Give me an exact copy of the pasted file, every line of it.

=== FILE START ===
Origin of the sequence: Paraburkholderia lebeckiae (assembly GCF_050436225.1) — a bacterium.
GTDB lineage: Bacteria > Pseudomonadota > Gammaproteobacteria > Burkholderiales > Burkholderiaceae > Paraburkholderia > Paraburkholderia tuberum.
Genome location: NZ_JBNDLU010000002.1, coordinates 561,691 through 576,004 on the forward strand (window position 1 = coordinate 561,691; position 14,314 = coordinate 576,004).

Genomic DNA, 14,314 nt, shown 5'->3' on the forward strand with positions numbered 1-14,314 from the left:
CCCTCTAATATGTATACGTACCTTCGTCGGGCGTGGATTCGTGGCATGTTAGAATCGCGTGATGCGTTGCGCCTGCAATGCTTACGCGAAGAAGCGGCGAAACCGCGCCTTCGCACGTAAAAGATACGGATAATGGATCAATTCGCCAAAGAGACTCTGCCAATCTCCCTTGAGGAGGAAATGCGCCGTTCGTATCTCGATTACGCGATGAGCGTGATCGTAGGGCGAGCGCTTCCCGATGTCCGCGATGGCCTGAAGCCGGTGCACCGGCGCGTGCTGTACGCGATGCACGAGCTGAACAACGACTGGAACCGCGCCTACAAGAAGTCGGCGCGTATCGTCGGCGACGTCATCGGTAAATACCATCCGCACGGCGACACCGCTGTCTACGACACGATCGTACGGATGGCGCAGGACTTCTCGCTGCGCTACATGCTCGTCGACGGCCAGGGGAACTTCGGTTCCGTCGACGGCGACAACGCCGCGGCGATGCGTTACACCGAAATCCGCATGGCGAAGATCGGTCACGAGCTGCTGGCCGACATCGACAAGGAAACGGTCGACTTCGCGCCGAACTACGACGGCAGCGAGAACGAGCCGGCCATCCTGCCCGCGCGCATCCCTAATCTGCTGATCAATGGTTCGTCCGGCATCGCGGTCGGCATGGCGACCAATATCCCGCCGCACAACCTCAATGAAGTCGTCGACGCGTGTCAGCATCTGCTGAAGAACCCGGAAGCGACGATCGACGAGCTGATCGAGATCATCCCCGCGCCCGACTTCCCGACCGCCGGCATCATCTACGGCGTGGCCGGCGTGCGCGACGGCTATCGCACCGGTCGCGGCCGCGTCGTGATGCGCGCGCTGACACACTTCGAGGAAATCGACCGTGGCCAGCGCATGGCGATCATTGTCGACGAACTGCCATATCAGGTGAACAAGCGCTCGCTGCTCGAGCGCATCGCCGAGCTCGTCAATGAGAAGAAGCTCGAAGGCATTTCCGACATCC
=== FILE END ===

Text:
Origin of the sequence: Paraburkholderia lebeckiae (assembly GCF_050436225.1) — a bacterium.
GTDB lineage: Bacteria > Pseudomonadota > Gammaproteobacteria > Burkholderiales > Burkholderiaceae > Paraburkholderia > Paraburkholderia tuberum.
Genome location: NZ_JBNDLU010000002.1, coordinates 561,691 through 576,004 on the forward strand (window position 1 = coordinate 561,691; position 14,314 = coordinate 576,004).

Genomic DNA, 14,314 nt, shown 5'->3' on the forward strand with positions numbered 1-14,314 from the left:
CCCTCTAATATGTATACGTACCTTCGTCGGGCGTGGATTCGTGGCATGTTAGAATCGCGTGATGCGTTGCGCCTGCAATGCTTACGCGAAGAAGCGGCGAAACCGCGCCTTCGCACGTAAAAGATACGGATAATGGATCAATTCGCCAAAGAGACTCTGCCAATCTCCCTTGAGGAGGAAATGCGCCGTTCGTATCTCGATTACGCGATGAGCGTGATCGTAGGGCGAGCGCTTCCCGATGTCCGCGATGGCCTGAAGCCGGTGCACCGGCGCGTGCTGTACGCGATGCACGAGCTGAACAACGACTGGAACCGCGCCTACAAGAAGTCGGCGCGTATCGTCGGCGACGTCATCGGTAAATACCATCCGCACGGCGACACCGCTGTCTACGACACGATCGTACGGATGGCGCAGGACTTCTCGCTGCGCTACATGCTCGTCGACGGCCAGGGGAACTTCGGTTCCGTCGACGGCGACAACGCCGCGGCGATGCGTTACACCGAAATCCGCATGGCGAAGATCGGTCACGAGCTGCTGGCCGACATCGACAAGGAAACGGTCGACTTCGCGCCGAACTACGACGGCAGCGAGAACGAGCCGGCCATCCTGCCCGCGCGCATCCCTAATCTGCTGATCAATGGTTCGTCCGGCATCGCGGTCGGCATGGCGACCAATATCCCGCCGCACAACCTCAATGAAGTCGTCGACGCGTGTCAGCATCTGCTGAAGAACCCGGAAGCGACGATCGACGAGCTGATCGAGATCATCCCCGCGCCCGACTTCCCGACCGCCGGCATCATCTACGGCGTGGCCGGCGTGCGCGACGGCTATCGCACCGGTCGCGGCCGCGTCGTGATGCGCGCGCTGACACACTTCGAGGAAATCGACCGTGGCCAGCGCATGGCGATCATTGTCGACGAACTGCCATATCAGGTGAACAAGCGCTCGCTGCTCGAGCGCATCGCCGAGCTCGTCAATGAGAAGAAGCTCGAAGGCATTTCCGACATCC